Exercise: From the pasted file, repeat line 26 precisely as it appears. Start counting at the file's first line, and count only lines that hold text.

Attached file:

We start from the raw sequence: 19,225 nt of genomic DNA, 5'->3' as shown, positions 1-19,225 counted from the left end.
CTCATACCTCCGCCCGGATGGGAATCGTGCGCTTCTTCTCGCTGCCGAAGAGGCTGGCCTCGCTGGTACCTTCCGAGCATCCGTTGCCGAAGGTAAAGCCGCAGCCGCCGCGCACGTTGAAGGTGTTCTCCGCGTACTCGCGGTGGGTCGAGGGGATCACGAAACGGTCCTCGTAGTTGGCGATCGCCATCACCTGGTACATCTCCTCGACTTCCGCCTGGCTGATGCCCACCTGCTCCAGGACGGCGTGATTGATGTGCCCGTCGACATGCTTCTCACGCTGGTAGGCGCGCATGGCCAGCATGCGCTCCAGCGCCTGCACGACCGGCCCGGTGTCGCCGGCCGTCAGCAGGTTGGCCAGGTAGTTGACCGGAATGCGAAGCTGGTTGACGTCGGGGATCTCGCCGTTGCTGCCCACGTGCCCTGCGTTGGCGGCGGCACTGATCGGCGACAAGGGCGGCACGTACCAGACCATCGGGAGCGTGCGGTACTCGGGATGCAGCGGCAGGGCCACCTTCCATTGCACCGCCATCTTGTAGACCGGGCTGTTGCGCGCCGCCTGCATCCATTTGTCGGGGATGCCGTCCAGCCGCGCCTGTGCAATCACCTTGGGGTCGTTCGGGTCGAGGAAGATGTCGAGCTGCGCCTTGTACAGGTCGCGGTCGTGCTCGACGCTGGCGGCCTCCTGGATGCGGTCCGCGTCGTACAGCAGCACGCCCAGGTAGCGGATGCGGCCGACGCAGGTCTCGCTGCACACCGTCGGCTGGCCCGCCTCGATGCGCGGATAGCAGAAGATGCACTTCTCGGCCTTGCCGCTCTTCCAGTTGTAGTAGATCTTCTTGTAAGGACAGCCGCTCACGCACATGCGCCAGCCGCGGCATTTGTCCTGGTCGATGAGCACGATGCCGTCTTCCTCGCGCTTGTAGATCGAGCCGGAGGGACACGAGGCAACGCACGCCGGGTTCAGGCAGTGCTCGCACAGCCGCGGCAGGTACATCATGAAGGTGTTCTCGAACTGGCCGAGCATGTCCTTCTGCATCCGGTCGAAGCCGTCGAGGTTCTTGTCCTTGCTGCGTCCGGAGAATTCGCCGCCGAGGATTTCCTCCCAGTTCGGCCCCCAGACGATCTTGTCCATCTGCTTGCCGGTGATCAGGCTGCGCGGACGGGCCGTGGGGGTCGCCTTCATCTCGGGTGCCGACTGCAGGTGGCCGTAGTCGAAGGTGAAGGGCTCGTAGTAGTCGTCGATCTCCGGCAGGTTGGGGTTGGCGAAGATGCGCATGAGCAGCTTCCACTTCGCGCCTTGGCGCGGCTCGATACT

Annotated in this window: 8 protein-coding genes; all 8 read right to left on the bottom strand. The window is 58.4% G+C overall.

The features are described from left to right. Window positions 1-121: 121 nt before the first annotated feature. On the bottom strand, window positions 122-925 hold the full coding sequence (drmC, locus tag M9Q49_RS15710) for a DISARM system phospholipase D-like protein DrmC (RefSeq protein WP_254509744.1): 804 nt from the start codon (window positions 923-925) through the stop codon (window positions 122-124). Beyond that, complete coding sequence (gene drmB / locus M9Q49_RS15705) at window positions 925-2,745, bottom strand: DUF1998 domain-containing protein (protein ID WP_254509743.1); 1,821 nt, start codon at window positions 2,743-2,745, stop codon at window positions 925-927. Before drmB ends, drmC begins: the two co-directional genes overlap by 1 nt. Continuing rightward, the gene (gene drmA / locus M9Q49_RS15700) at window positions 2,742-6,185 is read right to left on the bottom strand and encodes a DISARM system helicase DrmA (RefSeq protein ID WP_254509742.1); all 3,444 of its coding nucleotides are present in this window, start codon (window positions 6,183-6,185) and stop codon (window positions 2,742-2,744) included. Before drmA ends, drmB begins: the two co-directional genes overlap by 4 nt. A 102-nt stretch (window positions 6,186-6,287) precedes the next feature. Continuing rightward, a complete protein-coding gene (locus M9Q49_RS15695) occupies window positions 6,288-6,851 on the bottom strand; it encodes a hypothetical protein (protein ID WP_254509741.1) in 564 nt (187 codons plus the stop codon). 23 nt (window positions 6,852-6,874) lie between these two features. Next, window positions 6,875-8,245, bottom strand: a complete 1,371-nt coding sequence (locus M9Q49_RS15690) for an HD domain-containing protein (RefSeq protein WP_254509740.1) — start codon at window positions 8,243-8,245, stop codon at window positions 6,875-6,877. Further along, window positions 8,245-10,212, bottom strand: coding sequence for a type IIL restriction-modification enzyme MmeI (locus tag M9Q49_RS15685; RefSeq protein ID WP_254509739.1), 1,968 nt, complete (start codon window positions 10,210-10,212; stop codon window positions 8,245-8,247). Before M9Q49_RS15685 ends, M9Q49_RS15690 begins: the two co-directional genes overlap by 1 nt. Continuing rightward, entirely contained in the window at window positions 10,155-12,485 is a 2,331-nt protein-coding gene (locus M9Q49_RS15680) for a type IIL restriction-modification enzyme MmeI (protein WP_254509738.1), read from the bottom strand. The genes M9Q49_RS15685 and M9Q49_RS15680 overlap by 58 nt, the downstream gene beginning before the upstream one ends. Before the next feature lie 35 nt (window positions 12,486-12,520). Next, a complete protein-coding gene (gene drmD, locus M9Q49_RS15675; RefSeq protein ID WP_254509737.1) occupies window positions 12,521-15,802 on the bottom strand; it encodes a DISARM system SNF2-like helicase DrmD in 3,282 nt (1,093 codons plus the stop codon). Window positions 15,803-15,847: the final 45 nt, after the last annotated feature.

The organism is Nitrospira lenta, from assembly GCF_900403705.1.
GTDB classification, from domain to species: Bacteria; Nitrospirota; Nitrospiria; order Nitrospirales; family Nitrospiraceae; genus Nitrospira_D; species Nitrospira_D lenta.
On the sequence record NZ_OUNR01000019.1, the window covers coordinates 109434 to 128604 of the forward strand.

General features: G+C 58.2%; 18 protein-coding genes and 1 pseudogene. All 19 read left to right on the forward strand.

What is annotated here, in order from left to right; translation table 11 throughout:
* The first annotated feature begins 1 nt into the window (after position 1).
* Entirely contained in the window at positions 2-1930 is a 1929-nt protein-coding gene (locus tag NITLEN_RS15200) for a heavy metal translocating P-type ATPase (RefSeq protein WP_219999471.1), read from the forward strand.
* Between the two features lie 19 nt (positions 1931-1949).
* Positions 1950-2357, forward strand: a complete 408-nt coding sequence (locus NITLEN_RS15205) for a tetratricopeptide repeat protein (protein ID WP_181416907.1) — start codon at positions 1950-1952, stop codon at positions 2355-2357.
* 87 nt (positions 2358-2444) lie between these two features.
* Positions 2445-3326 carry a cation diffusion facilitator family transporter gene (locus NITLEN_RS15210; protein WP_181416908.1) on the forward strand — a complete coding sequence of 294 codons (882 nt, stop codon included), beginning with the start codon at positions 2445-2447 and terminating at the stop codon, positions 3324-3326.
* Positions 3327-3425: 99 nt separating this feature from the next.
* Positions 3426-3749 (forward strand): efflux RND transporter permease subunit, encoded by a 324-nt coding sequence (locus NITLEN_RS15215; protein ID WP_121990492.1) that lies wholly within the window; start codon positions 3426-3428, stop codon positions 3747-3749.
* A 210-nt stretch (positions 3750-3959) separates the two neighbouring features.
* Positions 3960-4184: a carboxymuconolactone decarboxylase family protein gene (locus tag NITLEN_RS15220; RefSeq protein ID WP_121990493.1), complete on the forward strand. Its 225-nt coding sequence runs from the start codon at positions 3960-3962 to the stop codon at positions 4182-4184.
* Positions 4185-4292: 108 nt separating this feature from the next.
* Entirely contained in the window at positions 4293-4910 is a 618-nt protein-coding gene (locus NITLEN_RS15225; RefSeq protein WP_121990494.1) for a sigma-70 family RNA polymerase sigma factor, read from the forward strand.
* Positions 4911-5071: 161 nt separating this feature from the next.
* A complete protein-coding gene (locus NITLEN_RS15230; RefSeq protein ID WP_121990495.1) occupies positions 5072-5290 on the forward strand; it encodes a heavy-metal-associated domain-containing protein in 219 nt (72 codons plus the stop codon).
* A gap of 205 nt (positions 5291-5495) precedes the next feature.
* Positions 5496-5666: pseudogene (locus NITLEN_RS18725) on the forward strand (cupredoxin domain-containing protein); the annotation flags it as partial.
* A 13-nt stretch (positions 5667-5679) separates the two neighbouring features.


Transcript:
* A 13-nt stretch (positions 5667-5679) separates the two neighbouring features.